Oskar Schindler And The Schindler Jews.

2971 words - 12 pages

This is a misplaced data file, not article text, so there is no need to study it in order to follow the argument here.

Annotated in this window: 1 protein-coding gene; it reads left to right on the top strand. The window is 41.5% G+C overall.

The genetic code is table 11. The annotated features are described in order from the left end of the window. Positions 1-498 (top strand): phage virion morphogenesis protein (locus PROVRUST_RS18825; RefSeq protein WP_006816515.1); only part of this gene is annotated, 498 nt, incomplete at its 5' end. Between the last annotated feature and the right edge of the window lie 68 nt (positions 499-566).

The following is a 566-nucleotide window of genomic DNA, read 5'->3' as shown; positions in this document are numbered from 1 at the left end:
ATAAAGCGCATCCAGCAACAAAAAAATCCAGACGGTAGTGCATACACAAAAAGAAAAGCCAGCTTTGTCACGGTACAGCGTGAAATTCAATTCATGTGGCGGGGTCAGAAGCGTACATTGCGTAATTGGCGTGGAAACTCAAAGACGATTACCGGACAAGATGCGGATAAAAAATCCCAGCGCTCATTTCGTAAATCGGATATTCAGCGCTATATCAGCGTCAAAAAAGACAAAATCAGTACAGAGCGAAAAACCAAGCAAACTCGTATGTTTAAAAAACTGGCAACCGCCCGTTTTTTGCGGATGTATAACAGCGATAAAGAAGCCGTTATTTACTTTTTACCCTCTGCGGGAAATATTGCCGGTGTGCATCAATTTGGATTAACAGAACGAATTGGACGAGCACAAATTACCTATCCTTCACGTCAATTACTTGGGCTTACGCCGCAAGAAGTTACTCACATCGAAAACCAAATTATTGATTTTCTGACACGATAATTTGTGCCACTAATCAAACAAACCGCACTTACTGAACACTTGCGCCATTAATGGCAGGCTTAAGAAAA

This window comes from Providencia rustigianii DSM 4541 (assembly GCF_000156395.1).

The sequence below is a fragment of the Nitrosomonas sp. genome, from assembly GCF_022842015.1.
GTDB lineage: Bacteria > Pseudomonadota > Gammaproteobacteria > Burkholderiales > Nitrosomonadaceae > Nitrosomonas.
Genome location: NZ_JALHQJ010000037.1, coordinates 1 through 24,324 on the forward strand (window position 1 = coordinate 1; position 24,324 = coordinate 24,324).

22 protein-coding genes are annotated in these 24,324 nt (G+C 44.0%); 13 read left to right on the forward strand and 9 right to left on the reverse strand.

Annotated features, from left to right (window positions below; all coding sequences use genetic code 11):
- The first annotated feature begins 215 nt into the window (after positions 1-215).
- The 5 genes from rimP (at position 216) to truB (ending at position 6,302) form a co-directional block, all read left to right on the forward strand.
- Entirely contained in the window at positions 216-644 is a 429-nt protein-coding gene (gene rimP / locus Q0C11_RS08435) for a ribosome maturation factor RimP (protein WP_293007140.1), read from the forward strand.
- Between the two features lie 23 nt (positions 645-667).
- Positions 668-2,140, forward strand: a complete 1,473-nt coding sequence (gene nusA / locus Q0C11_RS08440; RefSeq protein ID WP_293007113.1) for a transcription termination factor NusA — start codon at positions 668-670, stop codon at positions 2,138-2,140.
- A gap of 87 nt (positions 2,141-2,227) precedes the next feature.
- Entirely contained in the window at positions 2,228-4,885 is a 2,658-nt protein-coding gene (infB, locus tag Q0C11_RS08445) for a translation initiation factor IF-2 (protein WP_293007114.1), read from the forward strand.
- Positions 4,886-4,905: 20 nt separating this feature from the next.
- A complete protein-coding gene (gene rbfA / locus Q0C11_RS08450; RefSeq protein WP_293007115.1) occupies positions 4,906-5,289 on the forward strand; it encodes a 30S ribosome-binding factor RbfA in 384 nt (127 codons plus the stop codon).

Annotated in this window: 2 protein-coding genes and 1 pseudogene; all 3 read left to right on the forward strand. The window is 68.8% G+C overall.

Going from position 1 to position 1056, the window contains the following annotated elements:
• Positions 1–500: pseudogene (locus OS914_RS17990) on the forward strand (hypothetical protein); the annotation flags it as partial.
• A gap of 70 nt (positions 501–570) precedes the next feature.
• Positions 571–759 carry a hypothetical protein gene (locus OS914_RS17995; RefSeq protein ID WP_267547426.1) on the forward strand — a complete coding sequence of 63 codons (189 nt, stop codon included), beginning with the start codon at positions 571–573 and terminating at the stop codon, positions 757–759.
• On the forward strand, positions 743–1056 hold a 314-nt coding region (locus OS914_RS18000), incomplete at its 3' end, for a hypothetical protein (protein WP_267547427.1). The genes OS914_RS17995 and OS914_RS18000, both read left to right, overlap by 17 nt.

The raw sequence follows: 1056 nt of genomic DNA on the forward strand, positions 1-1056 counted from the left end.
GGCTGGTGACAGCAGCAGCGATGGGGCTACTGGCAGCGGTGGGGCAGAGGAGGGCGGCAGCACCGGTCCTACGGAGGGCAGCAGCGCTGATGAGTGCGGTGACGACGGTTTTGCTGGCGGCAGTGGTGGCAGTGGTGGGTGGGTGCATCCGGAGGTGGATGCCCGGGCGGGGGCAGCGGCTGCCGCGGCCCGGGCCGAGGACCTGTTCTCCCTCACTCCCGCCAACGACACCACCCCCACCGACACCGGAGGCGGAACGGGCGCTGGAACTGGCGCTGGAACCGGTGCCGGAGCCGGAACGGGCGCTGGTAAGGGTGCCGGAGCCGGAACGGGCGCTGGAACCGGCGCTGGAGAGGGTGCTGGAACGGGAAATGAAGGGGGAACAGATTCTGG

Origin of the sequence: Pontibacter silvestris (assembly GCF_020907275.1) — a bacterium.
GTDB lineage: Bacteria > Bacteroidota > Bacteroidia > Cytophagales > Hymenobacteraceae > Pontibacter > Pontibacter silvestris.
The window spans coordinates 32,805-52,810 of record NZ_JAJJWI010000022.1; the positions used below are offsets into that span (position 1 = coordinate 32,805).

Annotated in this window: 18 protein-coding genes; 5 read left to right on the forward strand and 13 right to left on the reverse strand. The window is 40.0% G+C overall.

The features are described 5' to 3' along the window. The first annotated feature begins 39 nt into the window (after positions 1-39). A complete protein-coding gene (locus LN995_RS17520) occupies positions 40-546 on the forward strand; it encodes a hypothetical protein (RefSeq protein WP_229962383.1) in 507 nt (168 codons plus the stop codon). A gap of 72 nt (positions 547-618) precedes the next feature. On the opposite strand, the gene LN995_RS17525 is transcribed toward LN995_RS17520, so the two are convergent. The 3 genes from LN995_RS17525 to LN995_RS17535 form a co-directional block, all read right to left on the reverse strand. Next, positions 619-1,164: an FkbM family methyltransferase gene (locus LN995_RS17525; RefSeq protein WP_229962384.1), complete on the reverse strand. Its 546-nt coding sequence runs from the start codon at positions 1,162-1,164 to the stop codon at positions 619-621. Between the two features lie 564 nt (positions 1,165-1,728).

"Whoever saves one life saves the world entire." ~Oskar SchindlerStories of the Holocaust are often entirely overcome with a lingering reflection of World War II- chaos, tragedy, destruction, and death. There are but few prevailing remembrances that look at something positive and remarkable that came out of the horrific events of this time. The story of Oskar Schindler is undoubtedly that of the most well known German hero of the Holocaust. It is the story of a man who heroically outwitted Hitler, the powerful SS troops, and the Nazi party in its entirety to save more Jews from the gas chambers than any other during World War II. While millions of Jews died in Nazi death camps such as Auschwitz, the Schindler Jews miraculously survived. No matter that there are insults to his personal life- what matters to his Jews is that he surfaced from the madness around him and risked everything for a group of men, women, and children that he did not even know. Millions were spent to protect his Jews, everything he possessed, and he died penniless at the age of 66. No one will ever know exactly what made this profound man do what no German had the courage to do, but Schindler ultimately earned the everlasting gratitude of his people and rose to the highest level of humanity.Prewar Years-Oskar Schindler was born in 1908 in a middle-class Catholic family in Austria-Hungary, and lived most of his adulthood in Sudenland in Germany. It was opportune for him to join the Nazi party, as did many others of the time, and Schindler quickly got on good terms with the local Gestapo chiefs. He was also recruited by the German Intelligence Agency to collect information about Poles and his efforts were very esteemed by fellow Nazis (Schmittroth and Rosteck, 1998). Schindler never believed in Nazi ideals, especially hatred of the Jews, but he joined the party because it provided good business connections that would be crucial later in the war (Fremon, 1998). Emilie Schindler once wrote, "Not every German was a Nazi...but the pressure to conform was intense, and very few dared to be themselves. Hitler had been very clear: 'whoever is with me will be able to live in a great Germany. But whoever is against me will find instant death'" (Schmittroth and Rosteck, 1998). Indeed, he assumed the role of two opposite personas during the battle of the Nazis in the Second World War. He was a savior of Jews who spent his millions providing for them and keeping them protected from execution, yet he was also a man with personal evils and wore the powerful Nazi swastika on his lapel. "He was a hard-drinking gambler and adulterer, a black marketer who resorted to bribery, a man who desired money even more than he did the series of women who became his mistresses. He seemed to be a thoroughgoing scoundrel. However, Oskar Schindler had a conscience" (Gottfried, 2001). His decisions and actions greatly changed the fate of over 1000 Jews, both during and after the war. Schindler succeeded in...

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